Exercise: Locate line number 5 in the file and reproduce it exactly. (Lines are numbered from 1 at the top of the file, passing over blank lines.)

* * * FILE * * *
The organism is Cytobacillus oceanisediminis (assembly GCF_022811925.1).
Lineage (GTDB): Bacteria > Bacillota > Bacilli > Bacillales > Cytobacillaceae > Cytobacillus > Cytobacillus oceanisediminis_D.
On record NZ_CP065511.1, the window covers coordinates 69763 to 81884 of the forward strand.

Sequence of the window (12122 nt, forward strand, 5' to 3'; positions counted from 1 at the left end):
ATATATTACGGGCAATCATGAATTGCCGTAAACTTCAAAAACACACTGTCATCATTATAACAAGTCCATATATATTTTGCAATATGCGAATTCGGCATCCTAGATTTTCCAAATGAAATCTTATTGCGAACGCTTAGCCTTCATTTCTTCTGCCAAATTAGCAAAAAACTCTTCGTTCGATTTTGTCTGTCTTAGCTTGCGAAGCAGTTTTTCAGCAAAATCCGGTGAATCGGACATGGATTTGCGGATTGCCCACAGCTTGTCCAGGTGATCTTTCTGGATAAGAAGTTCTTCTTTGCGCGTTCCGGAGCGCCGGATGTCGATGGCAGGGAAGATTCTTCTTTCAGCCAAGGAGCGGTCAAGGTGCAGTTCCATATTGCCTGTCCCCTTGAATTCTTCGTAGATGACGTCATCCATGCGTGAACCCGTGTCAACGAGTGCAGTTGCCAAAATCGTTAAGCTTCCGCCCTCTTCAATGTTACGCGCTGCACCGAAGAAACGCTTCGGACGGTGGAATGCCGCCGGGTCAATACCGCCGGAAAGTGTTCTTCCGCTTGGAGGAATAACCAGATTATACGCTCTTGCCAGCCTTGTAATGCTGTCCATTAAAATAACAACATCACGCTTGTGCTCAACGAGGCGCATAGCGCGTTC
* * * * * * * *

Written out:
ATATATTACGGGCAATCATGAATTGCCGTAAACTTCAAAAACACACTGTCATCATTATAACAAGTCCATATATATTTTGCAATATGCGAATTCGGCATCCTAGATTTTCCAAATGAAATCTTATTGCGAACGCTTAGCCTTCATTTCTTCTGCCAAATTAGCAAAAAACTCTTCGTTCGATTTTGTCTGTCTTAGCTTGCGAAGCAGTTTTTCAGCAAAATCCGGTGAATCGGACATGGATTTGCGGATTGCCCACAGCTTGTCCAGGTGATCTTTCTGGATAAGAAGTTCTTCTTTGCGCGTTCCGGAGCGCCGGATGTCGATGGCAGGGAAGATTCTTCTTTCAGCCAAGGAGCGGTCAAGGTGCAGTTCCATATTGCCTGTCCCCTTGAATTCTTCGTAGATGACGTCATCCATGCGTGAACCCGTGTCAACGAGTGCAGTTGCCAAAATCGTTAAGCTTCCGCCCTCTTCAATGTTACGCGCTGCACCGAAGAAACGCTTCGGACGGTGGAATGCCGCCGGGTCAATACCGCCGGAAAGTGTTCTTCCGCTTGGAGGAATAACCAGATTATACGCTCTTGCCAGCCTTGTAATGCTGTCCATTAAAATAACAACATCACGCTTGTGCTCAACGAGGCGCATAGCGCGTTC